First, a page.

Driving into diesel doom

Source: Intelligent Instructor


Driving into diesel doom

Are we heading for a winter of discontent?

Britain, alongside the rest of Europe, could be heading for a diesel crash.

That is according to new analysis by Reuters news agency.

Where are we heading?

The report states that “Europe is heading into winter with seasonally low levels of diesel”.  It seems that despite a lowering of prices at the pump in recent weeks, reserves at distributors are being run down. This has major implications for the continent’s industries, hauliers and drivers, especially as further EU and western sanctions on Russia due to the invasion of Ukraine are set to increase.

Diesel, along with other distillate fuels such as heating oil and gasoil, are the lifeblood of industry. They power factories, heating homes and fuel the majority of vehicles.

Priced out of reach

Russia usually supplies Europe with about 60% of its diesel needs. The market went into shock immediately after the invasion as it priced in a possible cutoff of those supplies.


The price reflects the cost over the next six-month spread. European diesel ‘futures’ went into a record backwardation of nearly $600 a tonne. These are premium prices for future deliveries. In turn it has made  it uneconomical for traders to put diesel into storage and book a profit.

“No one in their right mind would put diesel into tanks at those levels,” one European trader said.

Now European stocks held by refiners are much lower than their historical averages.

Reuters Graphics
Reuters Graphics

According to data from Dutch consultancy Insights Global,  diesel and gasoil in commercial sites in the Amsterdam-Rotterdam-Antwerp (ARA) hub are well below their historical average, .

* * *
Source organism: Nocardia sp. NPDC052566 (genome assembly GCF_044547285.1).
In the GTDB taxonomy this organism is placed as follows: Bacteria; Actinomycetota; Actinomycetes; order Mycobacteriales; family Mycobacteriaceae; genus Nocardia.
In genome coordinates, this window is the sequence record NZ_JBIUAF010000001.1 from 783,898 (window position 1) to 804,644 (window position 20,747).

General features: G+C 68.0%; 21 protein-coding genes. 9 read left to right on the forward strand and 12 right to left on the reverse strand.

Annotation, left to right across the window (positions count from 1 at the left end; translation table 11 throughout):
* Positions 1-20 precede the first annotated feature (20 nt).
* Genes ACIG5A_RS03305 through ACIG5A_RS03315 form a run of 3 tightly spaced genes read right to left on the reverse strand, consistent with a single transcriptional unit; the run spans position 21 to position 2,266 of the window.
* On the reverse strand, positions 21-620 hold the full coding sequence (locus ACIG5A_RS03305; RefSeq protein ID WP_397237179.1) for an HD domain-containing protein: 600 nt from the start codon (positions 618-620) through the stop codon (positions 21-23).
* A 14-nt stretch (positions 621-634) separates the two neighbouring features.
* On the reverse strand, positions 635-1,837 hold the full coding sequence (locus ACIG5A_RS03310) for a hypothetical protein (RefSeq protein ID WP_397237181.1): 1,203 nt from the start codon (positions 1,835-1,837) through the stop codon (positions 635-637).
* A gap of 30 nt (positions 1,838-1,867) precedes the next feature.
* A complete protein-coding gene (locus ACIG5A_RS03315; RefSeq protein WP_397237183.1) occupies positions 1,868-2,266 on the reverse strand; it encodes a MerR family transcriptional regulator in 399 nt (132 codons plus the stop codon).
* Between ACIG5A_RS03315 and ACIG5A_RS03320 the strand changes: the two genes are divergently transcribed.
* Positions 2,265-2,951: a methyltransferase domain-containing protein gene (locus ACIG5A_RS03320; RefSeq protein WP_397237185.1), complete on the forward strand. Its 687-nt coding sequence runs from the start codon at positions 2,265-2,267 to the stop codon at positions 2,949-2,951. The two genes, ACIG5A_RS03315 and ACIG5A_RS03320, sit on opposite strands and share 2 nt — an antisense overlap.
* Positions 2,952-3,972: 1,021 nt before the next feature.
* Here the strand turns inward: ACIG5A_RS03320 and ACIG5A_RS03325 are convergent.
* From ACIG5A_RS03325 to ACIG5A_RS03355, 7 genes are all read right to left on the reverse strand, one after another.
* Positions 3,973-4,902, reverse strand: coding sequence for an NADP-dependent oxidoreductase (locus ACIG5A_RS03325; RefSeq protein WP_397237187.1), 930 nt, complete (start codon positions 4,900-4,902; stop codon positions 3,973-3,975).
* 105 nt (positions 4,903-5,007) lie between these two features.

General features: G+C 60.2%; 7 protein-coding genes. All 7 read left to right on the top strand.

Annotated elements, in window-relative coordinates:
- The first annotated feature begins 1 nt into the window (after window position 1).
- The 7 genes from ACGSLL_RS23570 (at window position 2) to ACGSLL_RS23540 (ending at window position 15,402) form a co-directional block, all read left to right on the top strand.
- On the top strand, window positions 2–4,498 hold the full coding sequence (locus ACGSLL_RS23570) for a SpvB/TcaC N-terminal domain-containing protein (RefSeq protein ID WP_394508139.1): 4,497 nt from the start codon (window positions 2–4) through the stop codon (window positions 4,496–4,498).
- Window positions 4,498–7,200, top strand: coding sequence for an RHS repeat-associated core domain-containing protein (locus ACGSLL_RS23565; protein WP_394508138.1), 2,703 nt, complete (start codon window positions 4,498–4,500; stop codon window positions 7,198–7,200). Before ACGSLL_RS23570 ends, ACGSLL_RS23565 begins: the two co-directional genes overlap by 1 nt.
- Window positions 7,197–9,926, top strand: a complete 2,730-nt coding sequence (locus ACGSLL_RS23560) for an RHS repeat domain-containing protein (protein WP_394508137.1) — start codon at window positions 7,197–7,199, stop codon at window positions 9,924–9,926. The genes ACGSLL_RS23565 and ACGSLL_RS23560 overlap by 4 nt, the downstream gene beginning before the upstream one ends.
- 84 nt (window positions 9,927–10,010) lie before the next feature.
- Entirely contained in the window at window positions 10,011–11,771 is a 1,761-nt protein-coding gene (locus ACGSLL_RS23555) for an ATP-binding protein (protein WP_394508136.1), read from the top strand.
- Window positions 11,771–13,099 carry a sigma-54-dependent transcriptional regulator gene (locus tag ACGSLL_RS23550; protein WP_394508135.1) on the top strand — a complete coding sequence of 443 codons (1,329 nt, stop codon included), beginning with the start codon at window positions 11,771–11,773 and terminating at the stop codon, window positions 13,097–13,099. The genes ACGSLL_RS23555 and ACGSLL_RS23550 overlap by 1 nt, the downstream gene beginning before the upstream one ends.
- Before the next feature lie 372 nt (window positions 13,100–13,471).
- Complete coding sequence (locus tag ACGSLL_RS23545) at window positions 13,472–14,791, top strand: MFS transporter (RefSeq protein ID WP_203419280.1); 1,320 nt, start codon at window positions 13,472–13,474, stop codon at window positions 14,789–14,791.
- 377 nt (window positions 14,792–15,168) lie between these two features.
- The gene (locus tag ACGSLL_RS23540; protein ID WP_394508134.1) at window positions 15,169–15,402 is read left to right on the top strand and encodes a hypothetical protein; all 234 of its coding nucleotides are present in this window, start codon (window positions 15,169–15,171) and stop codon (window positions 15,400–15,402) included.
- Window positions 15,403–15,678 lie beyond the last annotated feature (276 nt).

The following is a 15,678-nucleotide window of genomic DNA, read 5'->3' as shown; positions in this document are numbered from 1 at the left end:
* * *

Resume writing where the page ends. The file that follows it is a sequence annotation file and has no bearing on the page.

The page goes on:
Reuters Graphics
Reuters Graphics

Heating Europe up

Tis is being compounded by the extremely hot and dry weather in Europe.  Unseasonably low water levels on the Rhine river have slowed the movement of delivery barges. It is a key waterway for carrying fuel from the massive oil refineries and tank farms in ARA to Germany, France and Switzerland.

More than 240,000 barrels per day (bpd) of oil products traversed the Rhine  in 2021. It represents more than 10% of the country’s oil demand. This year barge owners are opting to load their vessels at about a quarter or less to avoid grounding into the riverbed.

This has created major bottlenecks, raised barge freight rates and reduced deliveries.

Pipeline and rail deliveries into Germany are already operating at full capacity, but trucking is uneconomical,

Reuters Graphics
Reuters Graphics

“With the river levels so low there’s no point in having product in ARA as you can’t move it down the Rhine, and backwardation is discouraging having product in tank,” one European trader said.

“A major disruption to an important gasoil/diesel supply route from ARA to inland Europe could not come at a worse time,” FGE said.

The market is already tight due to refinery outages in Austria, which along with Germany and Switzerland will be looking to build heating oil stocks ahead of winter.

Soaring natural gas prices which are encouraging a switch to oil products for power generation could also tighten the market further, FGE said.


Sanctions bite

The European Union will stop buying all seaborne Russian crude oil from early December. All Russian refined products will be banned in February. With no evidence that companies are stockbuilding ahead of sanctions, traders expect Europe to be in for a winter shock.

“Who knows what is going to happen back end of this year early next, looks like it will be carnage for a bit,” another European trader said.

2022-08-20T09:42:57+00:0020 August 2022|
Go to Top